How do you connect to the Internet? You use a browser connected to an Internet service provider, your ISP. In Gainesville, that usually means most of you use either Internet Explorer or Firefox browsers with AT&T’s DSL (digital subscriber line) or Charter’s cable, both considered to be broadband connections.
If you still have a dial-up connection, stop reading now and call one of those ISPs to upgrade. It’s the second decade of the 21st century. There is no reason to be on a slow dial-up connection anymore. Your browser should show images instantly, not load them line by line.
So which is faster, DSL or cable? It’s like the current cell phone ads. They each claim to be the best.
Actually cable is faster than DSL, but there is a caveat. There is a bottleneck with cable; the more users online in your neighborhood, the slower the connection. DSL, on the other hand connects at a slower, albeit constant speed. If you check your e-mail just before dinner, DSL will probably be faster. But wait until after midnight when there are fewer folks online and cable should prove to be faster.
They are both fast, fast enough and way faster than dial-up, including optimized dial-up.
No matter which service you subscribe to, your modem will fail to forward a signal every now and then. When that happens, it is time to reset the modem. This may occur in bad weather or when local construction or maintenance crews are in your neighborhood causing service to become intermittent.
To reset your modem (cable or DSL), just unplug the power cord from the back of the box for about half a minute. Plug it back in and refresh your browser. You should be good to go.
If you have a wireless router, unplug it for 30 seconds as well. After the time is up, first plug in the modem and wait for the lights to settle down, about 15 seconds. Then plug the router back in. When its lights settle down, refresh your browser and try to get online again.
You could of course, call your ISP’s tech support and wait on hold for 40 minutes only to eventually get an agent. They will tell you what I just did. Why the ISPs don’t make this fix general knowledge, I’ll never know.
Unplug the modem and router if you have one. Wait 30 seconds on each before plugging them back in, and then refresh your browser. It is that simple.
Speaking of browsers, I prefer Mozilla’s Firefox to Microsoft’s Internet Explorer. It is faster, more secure and highly customizable. It has a Google search bar built in and it is even customizable. There is a plethora of add-ons and themes for Firefox, all free to download. It will even save your passwords if you want it to.
For those of you who just use vanilla-flavored browsers, add-ons allow you to customize page appearance, your connection speed, the tabs, your bookmarks, not just making things look pretty but making practical improvements while enhancing your browsing experience.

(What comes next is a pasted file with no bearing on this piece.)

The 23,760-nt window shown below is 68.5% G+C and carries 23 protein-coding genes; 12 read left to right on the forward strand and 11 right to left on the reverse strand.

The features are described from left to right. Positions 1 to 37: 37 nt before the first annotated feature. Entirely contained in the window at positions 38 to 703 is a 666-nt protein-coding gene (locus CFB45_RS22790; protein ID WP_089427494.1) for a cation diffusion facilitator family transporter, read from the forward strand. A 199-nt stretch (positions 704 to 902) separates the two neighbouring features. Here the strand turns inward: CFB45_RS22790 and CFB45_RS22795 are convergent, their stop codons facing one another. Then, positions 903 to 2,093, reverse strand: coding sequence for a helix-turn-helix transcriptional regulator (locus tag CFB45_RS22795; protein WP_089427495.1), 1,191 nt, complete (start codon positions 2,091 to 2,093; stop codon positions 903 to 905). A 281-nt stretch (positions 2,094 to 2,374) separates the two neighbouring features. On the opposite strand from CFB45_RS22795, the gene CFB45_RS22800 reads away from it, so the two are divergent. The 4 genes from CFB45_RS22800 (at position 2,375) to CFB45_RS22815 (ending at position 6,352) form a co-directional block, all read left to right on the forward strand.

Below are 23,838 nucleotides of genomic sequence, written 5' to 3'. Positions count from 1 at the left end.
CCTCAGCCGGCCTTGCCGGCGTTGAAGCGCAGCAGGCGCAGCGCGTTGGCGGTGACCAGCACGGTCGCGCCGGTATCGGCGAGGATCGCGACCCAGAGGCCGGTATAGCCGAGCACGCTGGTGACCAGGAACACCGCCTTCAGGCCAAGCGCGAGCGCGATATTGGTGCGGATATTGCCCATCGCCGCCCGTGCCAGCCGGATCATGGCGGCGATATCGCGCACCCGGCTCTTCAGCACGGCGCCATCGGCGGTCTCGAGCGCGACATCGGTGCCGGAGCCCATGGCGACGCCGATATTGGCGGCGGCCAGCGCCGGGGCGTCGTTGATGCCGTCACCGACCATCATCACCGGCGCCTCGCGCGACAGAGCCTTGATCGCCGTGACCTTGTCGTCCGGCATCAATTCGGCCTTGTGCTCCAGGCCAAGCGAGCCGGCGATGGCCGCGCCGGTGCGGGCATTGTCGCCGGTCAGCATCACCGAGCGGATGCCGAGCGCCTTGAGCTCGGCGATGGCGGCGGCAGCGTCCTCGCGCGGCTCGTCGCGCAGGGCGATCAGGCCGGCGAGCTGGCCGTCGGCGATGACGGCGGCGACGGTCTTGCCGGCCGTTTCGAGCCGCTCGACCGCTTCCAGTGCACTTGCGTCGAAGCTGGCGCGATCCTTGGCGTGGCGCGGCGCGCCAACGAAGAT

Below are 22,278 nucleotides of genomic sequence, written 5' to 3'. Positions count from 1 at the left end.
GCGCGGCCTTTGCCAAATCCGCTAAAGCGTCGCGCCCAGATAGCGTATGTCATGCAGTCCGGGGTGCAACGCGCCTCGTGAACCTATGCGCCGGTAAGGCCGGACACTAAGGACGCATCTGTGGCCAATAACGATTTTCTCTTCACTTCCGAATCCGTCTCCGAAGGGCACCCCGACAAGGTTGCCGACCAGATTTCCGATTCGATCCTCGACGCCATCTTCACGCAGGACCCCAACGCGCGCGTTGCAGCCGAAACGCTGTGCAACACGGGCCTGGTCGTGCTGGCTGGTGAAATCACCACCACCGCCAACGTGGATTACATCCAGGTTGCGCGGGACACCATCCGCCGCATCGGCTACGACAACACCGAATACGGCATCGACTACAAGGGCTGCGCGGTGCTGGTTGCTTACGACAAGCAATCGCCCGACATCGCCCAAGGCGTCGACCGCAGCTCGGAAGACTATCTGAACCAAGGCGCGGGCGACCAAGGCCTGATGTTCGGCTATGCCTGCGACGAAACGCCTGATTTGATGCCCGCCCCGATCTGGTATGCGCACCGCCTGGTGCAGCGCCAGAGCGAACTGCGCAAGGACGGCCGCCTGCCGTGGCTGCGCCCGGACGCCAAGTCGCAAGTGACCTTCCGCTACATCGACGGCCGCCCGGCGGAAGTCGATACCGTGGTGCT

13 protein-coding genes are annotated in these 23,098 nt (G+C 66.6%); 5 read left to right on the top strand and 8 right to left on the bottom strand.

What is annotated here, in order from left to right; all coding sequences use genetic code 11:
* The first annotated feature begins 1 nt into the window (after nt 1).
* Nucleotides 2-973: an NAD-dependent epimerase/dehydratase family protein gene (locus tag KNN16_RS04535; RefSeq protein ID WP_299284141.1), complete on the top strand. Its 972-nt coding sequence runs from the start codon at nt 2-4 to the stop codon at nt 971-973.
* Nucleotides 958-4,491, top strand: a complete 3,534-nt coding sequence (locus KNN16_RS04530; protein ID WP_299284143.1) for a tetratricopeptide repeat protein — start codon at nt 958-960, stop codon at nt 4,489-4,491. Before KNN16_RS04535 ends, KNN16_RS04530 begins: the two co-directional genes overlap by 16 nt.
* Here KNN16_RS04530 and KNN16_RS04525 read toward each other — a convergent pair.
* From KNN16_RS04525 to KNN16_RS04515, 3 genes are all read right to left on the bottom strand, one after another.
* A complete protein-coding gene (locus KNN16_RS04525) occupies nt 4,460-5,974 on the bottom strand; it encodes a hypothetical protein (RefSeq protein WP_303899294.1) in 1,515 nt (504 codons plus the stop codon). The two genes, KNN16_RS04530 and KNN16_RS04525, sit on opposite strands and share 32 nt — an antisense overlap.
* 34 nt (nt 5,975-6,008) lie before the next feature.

Internet Explorer just recently jumped on the tabbed bandwagon with its new versions. Other browsers like, Opera, Safari and Google’s newcomer, Chrome, are also good options. The latter claims ease of use and efficiency with movable tabs. So if you’re stuck with Explorer just because it came with Windows, take one of the others for a test drive. You may be pleasantly surprised.
The Google search bar is not just for searches. You can convert times, weights, currency, languages and more. If you want to look up a word, simply type in the box “define: your word” and hit Enter. It is very useful.
However wonderful a search engine Google is, Dogpile is better for research. It combines the resources of Google, Yahoo, Ask and Bing, offering a thoroughly comprehensive response to your query.
Whichever service you use to search the Internet, you can fine tune it by using a Boolean search. Click on the advanced link to find it. With a Boolean search, you can add search terms like “and,” “or” and “not.” This drastically cuts down superfluous page hits.
If you’re looking at Greece for example, to search for an upcoming vacation, by adding Boolean terms it can save you from scrolling through dozens of useless hits. Use “Greece not history” or “Greece and tourism” to save time.
For now there is only one Internet. Eventually, the folks who made it will make another and keep it to themselves, leaving the likes of us out of it. They built the information superhighway and are now working on the HOV lane with restricted access.
Could you blame them? They are trying to communicate about particle theories and avoiding cosmic collisions. We clutter it up with You Tube videos and spam.
So whichever search engine, browser or ISP you use, it’s all good. It will all get you there. It will also be a lot faster than it was a few short years ago in the last millennium.
Arthur Glazer is a freelance writer and computer technician in Gainesville. His column appears biweekly. Arthur welcomes your computer questions and ideas for future columns.